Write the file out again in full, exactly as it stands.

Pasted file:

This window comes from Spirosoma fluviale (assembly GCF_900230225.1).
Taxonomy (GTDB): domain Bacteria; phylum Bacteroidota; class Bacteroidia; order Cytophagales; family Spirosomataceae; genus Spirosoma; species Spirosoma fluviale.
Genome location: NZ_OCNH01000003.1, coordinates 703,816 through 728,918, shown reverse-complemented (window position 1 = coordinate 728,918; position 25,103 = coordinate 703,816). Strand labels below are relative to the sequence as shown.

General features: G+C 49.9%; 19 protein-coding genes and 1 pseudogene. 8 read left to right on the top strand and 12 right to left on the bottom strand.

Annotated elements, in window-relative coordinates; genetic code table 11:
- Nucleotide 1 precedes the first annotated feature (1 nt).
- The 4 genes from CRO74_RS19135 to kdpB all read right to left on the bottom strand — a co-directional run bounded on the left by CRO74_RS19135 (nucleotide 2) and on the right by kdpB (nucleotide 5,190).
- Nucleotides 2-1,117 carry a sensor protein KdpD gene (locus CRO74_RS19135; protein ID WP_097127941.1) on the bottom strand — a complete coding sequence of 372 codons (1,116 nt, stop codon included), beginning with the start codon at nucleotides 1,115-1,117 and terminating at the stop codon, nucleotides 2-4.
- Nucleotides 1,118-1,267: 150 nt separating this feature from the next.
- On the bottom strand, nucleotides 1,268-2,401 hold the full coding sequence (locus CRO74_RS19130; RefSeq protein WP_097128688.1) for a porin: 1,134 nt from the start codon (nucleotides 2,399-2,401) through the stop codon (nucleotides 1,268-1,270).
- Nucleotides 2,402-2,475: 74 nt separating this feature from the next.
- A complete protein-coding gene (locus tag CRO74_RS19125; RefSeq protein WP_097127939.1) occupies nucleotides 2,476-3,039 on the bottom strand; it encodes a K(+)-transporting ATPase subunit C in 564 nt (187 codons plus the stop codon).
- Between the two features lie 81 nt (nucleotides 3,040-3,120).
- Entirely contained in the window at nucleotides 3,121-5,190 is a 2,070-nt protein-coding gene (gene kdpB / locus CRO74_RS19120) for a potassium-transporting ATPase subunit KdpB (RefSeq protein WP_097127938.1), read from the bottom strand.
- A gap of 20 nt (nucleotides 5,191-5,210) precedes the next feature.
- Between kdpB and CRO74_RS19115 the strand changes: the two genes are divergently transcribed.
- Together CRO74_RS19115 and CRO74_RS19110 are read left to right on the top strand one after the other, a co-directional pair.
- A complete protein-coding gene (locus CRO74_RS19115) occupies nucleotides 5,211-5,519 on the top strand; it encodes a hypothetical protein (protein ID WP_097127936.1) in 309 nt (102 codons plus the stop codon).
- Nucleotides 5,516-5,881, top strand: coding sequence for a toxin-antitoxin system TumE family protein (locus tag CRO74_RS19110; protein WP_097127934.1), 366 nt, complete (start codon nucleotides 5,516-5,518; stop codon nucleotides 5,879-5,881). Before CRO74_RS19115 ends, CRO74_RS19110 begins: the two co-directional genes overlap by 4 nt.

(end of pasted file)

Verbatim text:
This window comes from Spirosoma fluviale (assembly GCF_900230225.1).
Taxonomy (GTDB): domain Bacteria; phylum Bacteroidota; class Bacteroidia; order Cytophagales; family Spirosomataceae; genus Spirosoma; species Spirosoma fluviale.
Genome location: NZ_OCNH01000003.1, coordinates 703,816 through 728,918, shown reverse-complemented (window position 1 = coordinate 728,918; position 25,103 = coordinate 703,816). Strand labels below are relative to the sequence as shown.

General features: G+C 49.9%; 19 protein-coding genes and 1 pseudogene. 8 read left to right on the top strand and 12 right to left on the bottom strand.

Annotated elements, in window-relative coordinates; genetic code table 11:
- Nucleotide 1 precedes the first annotated feature (1 nt).
- The 4 genes from CRO74_RS19135 to kdpB all read right to left on the bottom strand — a co-directional run bounded on the left by CRO74_RS19135 (nucleotide 2) and on the right by kdpB (nucleotide 5,190).
- Nucleotides 2-1,117 carry a sensor protein KdpD gene (locus CRO74_RS19135; protein ID WP_097127941.1) on the bottom strand — a complete coding sequence of 372 codons (1,116 nt, stop codon included), beginning with the start codon at nucleotides 1,115-1,117 and terminating at the stop codon, nucleotides 2-4.
- Nucleotides 1,118-1,267: 150 nt separating this feature from the next.
- On the bottom strand, nucleotides 1,268-2,401 hold the full coding sequence (locus CRO74_RS19130; RefSeq protein WP_097128688.1) for a porin: 1,134 nt from the start codon (nucleotides 2,399-2,401) through the stop codon (nucleotides 1,268-1,270).
- Nucleotides 2,402-2,475: 74 nt separating this feature from the next.
- A complete protein-coding gene (locus tag CRO74_RS19125; RefSeq protein WP_097127939.1) occupies nucleotides 2,476-3,039 on the bottom strand; it encodes a K(+)-transporting ATPase subunit C in 564 nt (187 codons plus the stop codon).
- Between the two features lie 81 nt (nucleotides 3,040-3,120).
- Entirely contained in the window at nucleotides 3,121-5,190 is a 2,070-nt protein-coding gene (gene kdpB / locus CRO74_RS19120) for a potassium-transporting ATPase subunit KdpB (RefSeq protein WP_097127938.1), read from the bottom strand.
- A gap of 20 nt (nucleotides 5,191-5,210) precedes the next feature.
- Between kdpB and CRO74_RS19115 the strand changes: the two genes are divergently transcribed.
- Together CRO74_RS19115 and CRO74_RS19110 are read left to right on the top strand one after the other, a co-directional pair.
- A complete protein-coding gene (locus CRO74_RS19115) occupies nucleotides 5,211-5,519 on the top strand; it encodes a hypothetical protein (protein ID WP_097127936.1) in 309 nt (102 codons plus the stop codon).
- Nucleotides 5,516-5,881, top strand: coding sequence for a toxin-antitoxin system TumE family protein (locus tag CRO74_RS19110; protein WP_097127934.1), 366 nt, complete (start codon nucleotides 5,516-5,518; stop codon nucleotides 5,879-5,881). Before CRO74_RS19115 ends, CRO74_RS19110 begins: the two co-directional genes overlap by 4 nt.